IMPACT

Nobody's Equal Until Everybody's Equal

As leaders, we have to take a stand for what's right.

11/22/2017 14:11 EST | Updated 11/27/2017 17:26 EST

During my career at IKEA, I have had the privilege to live and work in Asia, Europe and now the United States. Throughout my journey, I have witnessed firsthand the power of people working together: people from diverse backgrounds, nationalities, races and religions uniting to achieve our vision of creating a better everyday life.

At IKEA, we believe equality is a human right. Every day we work hard to further equality within our business, ensuring that each co-worker feels welcome and included at IKEA and has equal opportunities to grow and develop. But I don’t believe that this is enough. I believe that it is my responsibility to take a stand for the dignity and rights of everyone. I take this responsibility to heart, and I believe these actions not only benefit our co-workers and customers, but also our industry and the community at large.

IKEA values clearly tell us that “leadership” means to take action and stand up for what we believe in. As the leader of IKEA Group in Italy, Japan and now, the U.S., my experiences have shown me the power of taking a proactive stance for fair and equal treatment. When I was in Japan, I knew there was an opportunity to have greater representation of women in leadership roles. The country on average had only .3% of women in leadership positions. I believed IKEA Group could do our part in bridging the gap. We worked to create better overall working conditions to meet the needs of our female co-workers, including establishing day care facilities. We increased our management team to 43% women, but we knew there was still more work to do. We initiated dialogue around leveling the hourly pay rate for full-time and part-time employees, who tended to be women. My successor was able to successfully institute equal pay, promoting even greater equality among our co-workers.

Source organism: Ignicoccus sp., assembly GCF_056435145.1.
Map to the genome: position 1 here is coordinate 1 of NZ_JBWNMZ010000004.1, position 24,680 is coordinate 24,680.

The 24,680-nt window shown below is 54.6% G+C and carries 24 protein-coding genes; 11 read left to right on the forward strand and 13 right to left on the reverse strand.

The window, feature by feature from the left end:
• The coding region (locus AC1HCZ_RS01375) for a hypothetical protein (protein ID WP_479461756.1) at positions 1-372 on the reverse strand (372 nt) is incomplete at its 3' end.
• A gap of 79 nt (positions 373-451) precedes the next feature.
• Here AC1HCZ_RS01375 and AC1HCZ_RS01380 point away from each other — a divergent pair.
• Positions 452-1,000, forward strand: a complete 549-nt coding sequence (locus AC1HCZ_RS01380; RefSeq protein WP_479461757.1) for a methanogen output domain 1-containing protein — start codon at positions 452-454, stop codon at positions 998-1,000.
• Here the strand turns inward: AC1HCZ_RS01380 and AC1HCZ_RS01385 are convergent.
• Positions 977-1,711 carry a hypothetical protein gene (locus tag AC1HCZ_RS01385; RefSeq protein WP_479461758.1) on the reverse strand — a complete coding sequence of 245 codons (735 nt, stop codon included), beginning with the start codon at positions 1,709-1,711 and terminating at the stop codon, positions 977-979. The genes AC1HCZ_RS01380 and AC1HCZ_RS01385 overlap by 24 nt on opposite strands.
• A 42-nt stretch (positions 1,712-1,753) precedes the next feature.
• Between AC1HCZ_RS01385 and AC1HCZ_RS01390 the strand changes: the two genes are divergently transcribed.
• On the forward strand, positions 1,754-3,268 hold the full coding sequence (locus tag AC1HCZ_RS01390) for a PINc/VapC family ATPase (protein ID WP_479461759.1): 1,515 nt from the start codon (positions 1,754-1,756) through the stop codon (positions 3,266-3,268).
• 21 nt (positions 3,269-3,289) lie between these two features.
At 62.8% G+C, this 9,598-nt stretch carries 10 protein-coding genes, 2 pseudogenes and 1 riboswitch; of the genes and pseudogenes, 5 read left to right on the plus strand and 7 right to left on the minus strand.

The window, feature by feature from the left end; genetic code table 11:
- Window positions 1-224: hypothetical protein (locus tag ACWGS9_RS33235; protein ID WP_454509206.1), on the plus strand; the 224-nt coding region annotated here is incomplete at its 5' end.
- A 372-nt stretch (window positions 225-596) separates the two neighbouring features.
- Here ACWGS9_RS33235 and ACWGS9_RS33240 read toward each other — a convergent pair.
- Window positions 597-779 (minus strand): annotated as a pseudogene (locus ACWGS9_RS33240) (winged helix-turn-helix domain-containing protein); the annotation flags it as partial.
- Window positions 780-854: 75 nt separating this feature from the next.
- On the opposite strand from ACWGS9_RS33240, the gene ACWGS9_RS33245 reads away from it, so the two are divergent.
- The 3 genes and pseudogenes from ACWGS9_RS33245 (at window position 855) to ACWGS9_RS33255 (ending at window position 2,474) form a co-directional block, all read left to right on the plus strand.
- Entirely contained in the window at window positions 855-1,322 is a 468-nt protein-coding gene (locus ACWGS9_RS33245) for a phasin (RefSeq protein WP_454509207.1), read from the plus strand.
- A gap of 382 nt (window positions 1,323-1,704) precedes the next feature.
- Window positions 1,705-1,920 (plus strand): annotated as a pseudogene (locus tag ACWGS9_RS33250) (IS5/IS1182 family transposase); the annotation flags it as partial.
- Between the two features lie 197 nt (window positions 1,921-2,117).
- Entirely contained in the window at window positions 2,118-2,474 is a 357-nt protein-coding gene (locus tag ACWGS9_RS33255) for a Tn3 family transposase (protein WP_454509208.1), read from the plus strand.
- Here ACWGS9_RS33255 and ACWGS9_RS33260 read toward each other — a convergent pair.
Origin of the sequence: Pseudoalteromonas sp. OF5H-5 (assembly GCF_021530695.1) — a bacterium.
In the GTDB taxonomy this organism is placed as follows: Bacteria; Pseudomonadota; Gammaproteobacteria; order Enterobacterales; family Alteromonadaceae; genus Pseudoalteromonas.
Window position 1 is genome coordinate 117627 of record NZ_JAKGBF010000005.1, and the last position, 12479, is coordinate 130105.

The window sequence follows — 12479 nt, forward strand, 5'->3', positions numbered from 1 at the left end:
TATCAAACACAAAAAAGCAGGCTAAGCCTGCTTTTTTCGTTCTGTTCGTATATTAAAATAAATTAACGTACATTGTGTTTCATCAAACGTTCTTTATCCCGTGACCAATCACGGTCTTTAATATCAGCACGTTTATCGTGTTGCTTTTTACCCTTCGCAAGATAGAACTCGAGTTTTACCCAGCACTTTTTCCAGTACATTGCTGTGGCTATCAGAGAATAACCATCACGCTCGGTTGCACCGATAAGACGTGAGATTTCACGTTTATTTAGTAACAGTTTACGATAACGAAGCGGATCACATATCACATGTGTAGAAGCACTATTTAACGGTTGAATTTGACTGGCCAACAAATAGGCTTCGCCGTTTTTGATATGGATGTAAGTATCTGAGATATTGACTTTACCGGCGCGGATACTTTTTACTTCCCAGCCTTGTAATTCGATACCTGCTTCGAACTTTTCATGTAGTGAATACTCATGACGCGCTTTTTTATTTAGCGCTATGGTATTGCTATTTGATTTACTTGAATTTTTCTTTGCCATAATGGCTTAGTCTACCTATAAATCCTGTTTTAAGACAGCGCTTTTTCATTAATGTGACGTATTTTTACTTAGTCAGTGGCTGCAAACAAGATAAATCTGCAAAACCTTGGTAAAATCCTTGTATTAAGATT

In Italy, I was faced with a very different challenge when we produced an ad featuring a gay couple. We were met with opposition by many who found the ad inappropriate and offensive for depicting family in the “wrong way.”  However, we knew we had it right because we actually spent time visiting with Italian families that came in many different configurations. Backed by our values and our research, I proudly defended our work as a representation of diverse families. In this case, being a leader meant taking a proactive stance, even though many didn’t agree, and it created quite a national debate. I knew it was a risk, but it was more important to me to demonstrate our unwavering commitment to acceptance and equality to our co-workers and customers. The risk ultimately opened the door to greater inclusivity in Italian society. The next year, I received a call from a leader of the Italian parliament asking to host a speech in our Porta di Roma store for International Day against Homophobia.

Building off these experiences, when I came to the U.S. in 2014, I shared with our organization where I’d like IKEA U.S. to be in 2020. I shared a future where IKEA took an active role in the U.S. society, where we contribute by taking a stand on equality, true diversity and inclusion. I also said that we should be a reference company on these topics and be a part of the public debate to promote a more humane society.

Since then we’ve been working to put new benefits and programs into place that support equality. For example, we’ve established Diversity and Inclusion Ambassadors in all of our stores and offices. And we’ve offered new inclusive benefits, like a parental leave benefit that applies equally to men, women and those adopting children.

Once more, earlier this year I found myself in a position where I needed to take a public stand, when the White House imposed a travel ban that suspended the entry of citizens from seven Muslim-majority countries into the United States. I wrote a letter to our co-workers offering our support to those that were impacted and reaffirming our commitment to all members of the IKEA family, regardless of their background, nationality or religion. This letter was also shared externally and quickly spread around the world on social media. Nine months later, when the White House announced that the Deferred Action for Childhood Arrivals (DACA) program would be halted, we once again took a stance against this initiative both internally and externally. And I am committed to continuing to speak out in defense of the rights of our co-workers and the underrepresented.

I believe that by remaining true to IKEA values – taking action to further equality and speaking up for what we believe – IKEA can help create a better life for people and communities and ultimately, have a positive impact on the society around us.

 

In this series, CEO Action for Diversity and Inclusion signatory CEOs share their dedication to acting for workplace diversity and inclusion to make impactful changes that benefit both business and society. Follow along with #CEOAction and learn more at CEOAction.com